Paula Cole’s amen — excuse me: Paula Cole Band’s Amen — is pretty unbearable, and for reasons that have only partly to do with her decision to let Dawson’s Creek use her 1998 hit ”I Don’t Want to Wait” as its opening theme. A pretty wisp of a tune, ”I Don’t…” became annoyingly overexposed, as would any song that was replayed every week and in countless commericials for a TV show. Hell, even a perfect pop song like — oh, I don’t know, Aretha Franklin’s ”Chain of Fools,” for example — would become excruciating if you had to hear it week in and week out as the theme to, say, Norm.
But the irritation one feels listening to Amen, Cole’s third album, has more to do with what the success of her previous collection, 1996’s This Fire, has done to her. Its 2-million-plus hit status — along with the pervasive airplay and debate-stirring sexual politics of its breakthrough single ”Where Have All the Cowboys Gone?” — seems to have thrown Cole back on herself. Even as she’s making a group name shift to Paula Cole Band, to acknowledge the contributions of guitarist Kevin Barry and drummer Jay Bellerose, she seems convinced that it’s the Paula Cole Philosophy that people want to hear. This Fire brought to mass attention the strong, surging voice of a woman who wrote, played, and produced songs of unremitting introspection that were nonetheless universal enough to invite identification and sympathy in the listener. Amen offers, as its title hints, Paula Cole as preacher.
I don’t mind when, on ”Pearl,” Cole belabors the couplet ”Baggage from my family/Going back to therapy,” because these confessional-genre cliches are transcended by the song’s swirling, happily distracting melody. Similarly, the album’s first single, ”I Believe in Love,” is powered by a sweeping disco beat reminiscent of a solid Gamble-and-Huff Philadelphia International production, and Cole puts an ache in her voice that sells the ballad even as it gets your hips twitching. The song is also the most specific — and most successful — example of Cole’s noticeable increase in working R&B and hip-hop musical locutions into her music.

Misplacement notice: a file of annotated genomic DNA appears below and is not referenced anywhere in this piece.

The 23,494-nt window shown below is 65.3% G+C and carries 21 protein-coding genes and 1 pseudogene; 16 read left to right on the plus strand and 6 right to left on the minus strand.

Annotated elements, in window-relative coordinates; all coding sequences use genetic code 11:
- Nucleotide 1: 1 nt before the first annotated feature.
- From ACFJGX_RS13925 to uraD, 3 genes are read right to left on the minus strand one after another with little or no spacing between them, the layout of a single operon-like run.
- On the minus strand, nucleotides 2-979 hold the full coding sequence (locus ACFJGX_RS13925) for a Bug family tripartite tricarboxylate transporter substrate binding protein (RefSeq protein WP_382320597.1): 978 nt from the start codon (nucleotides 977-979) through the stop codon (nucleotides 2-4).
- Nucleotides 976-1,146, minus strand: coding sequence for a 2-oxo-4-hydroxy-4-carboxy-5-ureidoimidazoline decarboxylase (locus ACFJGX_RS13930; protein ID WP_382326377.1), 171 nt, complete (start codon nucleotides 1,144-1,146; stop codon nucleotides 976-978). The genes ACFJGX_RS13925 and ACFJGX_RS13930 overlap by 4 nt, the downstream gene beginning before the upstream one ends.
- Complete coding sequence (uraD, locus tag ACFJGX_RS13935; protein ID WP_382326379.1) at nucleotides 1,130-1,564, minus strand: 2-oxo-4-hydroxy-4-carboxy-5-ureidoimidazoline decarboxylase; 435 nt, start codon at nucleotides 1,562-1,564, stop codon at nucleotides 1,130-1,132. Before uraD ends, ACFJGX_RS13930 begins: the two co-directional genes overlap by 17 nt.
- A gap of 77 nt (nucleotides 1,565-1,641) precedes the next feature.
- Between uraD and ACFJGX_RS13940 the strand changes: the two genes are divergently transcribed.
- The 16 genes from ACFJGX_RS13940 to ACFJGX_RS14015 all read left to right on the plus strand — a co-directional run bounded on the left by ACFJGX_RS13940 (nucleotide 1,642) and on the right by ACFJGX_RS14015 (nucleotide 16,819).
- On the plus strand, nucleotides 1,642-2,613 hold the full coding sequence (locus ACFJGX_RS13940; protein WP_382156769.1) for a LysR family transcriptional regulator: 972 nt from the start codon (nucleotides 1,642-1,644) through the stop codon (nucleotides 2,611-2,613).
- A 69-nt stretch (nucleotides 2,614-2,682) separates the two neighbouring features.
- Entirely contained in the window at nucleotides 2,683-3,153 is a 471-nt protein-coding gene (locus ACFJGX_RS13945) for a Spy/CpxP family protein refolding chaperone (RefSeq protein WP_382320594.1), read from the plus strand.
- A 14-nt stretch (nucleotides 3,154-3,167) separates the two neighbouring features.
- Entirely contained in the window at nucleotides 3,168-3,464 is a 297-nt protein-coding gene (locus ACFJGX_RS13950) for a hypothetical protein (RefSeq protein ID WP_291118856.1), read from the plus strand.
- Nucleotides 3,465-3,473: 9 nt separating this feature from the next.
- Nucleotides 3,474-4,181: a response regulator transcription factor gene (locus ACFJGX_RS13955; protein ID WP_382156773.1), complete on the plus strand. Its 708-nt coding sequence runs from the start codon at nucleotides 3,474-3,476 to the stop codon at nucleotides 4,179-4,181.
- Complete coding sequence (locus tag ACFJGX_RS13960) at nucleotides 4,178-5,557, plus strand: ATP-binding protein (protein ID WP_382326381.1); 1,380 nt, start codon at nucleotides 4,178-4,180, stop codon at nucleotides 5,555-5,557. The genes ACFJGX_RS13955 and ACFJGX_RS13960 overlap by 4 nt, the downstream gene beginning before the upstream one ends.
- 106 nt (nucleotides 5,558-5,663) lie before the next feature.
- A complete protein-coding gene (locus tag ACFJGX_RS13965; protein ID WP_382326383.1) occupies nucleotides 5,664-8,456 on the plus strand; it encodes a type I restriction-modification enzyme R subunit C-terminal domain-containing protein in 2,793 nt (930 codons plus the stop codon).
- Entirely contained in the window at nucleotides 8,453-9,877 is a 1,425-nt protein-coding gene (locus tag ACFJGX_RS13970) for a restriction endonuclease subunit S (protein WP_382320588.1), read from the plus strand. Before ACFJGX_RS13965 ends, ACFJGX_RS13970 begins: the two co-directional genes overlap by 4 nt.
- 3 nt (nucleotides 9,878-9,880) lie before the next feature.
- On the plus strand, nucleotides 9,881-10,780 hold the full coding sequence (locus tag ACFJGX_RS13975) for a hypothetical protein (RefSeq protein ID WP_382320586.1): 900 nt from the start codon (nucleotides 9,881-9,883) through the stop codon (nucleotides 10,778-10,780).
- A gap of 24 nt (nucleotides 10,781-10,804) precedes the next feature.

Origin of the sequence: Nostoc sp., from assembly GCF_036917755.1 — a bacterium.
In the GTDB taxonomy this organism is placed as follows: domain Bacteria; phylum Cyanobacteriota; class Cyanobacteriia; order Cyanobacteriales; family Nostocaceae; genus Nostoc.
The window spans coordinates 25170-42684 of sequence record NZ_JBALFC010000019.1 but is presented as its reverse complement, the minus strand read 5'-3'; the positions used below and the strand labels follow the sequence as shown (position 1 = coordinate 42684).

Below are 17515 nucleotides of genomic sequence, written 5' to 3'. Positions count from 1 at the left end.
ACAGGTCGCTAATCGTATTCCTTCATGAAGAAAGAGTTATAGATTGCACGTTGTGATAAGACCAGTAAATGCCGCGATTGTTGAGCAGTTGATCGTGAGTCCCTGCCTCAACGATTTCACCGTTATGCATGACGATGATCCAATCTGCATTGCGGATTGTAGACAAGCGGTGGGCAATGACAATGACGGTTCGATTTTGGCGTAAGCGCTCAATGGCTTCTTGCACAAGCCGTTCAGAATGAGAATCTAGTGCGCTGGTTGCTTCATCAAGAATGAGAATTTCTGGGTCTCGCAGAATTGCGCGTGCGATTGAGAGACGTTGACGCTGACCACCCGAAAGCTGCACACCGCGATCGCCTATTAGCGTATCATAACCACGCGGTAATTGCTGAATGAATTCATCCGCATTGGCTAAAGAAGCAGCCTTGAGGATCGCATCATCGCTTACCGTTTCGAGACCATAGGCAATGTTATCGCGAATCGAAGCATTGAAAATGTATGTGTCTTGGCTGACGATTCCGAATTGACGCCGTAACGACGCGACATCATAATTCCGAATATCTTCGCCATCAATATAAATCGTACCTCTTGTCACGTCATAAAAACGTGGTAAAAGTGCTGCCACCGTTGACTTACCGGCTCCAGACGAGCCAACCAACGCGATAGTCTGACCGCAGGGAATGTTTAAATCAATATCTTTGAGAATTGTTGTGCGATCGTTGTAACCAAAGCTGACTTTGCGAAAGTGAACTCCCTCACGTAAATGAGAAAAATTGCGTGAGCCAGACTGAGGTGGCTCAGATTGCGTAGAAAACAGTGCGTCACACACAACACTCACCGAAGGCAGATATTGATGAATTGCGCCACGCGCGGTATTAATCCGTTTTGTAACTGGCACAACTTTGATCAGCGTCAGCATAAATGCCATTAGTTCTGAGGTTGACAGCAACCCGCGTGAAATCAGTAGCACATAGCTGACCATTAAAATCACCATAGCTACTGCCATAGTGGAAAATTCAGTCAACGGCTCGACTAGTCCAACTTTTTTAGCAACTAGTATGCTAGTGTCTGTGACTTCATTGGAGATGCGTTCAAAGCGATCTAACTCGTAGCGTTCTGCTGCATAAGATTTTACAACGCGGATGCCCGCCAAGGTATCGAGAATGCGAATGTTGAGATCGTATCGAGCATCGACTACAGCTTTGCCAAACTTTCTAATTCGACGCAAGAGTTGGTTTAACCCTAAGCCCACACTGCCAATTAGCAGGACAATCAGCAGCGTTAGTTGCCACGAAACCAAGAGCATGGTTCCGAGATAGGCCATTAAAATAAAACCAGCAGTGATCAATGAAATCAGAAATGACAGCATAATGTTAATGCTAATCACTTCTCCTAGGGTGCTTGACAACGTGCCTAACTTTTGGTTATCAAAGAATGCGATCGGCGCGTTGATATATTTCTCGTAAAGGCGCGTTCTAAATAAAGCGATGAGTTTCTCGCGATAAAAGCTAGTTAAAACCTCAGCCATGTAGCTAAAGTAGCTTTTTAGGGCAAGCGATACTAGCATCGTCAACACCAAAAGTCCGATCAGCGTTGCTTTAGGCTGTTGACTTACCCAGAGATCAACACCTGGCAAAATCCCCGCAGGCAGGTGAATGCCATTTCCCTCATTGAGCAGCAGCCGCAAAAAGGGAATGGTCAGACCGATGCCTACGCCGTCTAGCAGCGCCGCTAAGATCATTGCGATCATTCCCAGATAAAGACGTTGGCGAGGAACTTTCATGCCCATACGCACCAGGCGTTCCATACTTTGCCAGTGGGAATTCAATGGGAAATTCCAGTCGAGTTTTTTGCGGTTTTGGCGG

But most of the time, the melodies serve the lyrics rather than the other way around, and Cole shouldn’t invite close inspection of either her wordplay or her messages. The title tune is an egregious example of the ”list” song, in which the singer enumerates the people she deems worthy of redemption, or at the very least a hearty ”Amen.” These range from the comparatively blameless (Elvis Presley, Gloria Steinem, and, fer Pete’s sake, Mahatma Gandhi) to the questionable (O.J. Simpson, Saddam Hussein), all names set to a monotonously metronomic beat that only underscores the self-righteousness of this exercise in forgiveness that’s less Christian than queenly. (Later on the album, Cole presumes to tell us what ”God Is Watching,” reducing the higher power to a kind of Santa Claus looking down from heaven at who’s been naughty and who’s been nice. (Suggestion to Cole: In keeping with Amen’s spirit of magnanimity, shouldn’t you be giving Rodney King a cut of the royalties for your hijacking of the phrase ”Can we all just get along”?)
There is no song on Amen as elegantly crafted and quietly unassuming as This Fire‘s ”Carmen,” to use just one example. Instead, we are treated to awkward rapping — abetted by an indulgent DJ Premier, from Gang Starr — about ”the critics and the cynics who don’t understand the lyrics.” Oh, if only that were so, Paula! It’s the spareness of arrangements designed to emphasize the words and the instrumental minimalism — the plaintive guitar chords on ”Free,” the stark rhythm-section drone of ”Suwannee Jo” — that can make cliches like ”Nothing more important than following your soul” turn even the most generous listener into a critic who is at least skeptical, if not cynical.
There’s no denying the richness of Cole’s singing, and I’ll never tune out the catchy ”I Believe in Love” if it pops up on the radio. But, hokey, tricked-up, and empty in a way her previous release rarely was, the follow-up to This Fire might more accurately have been titled This Smoke and These Mirrors.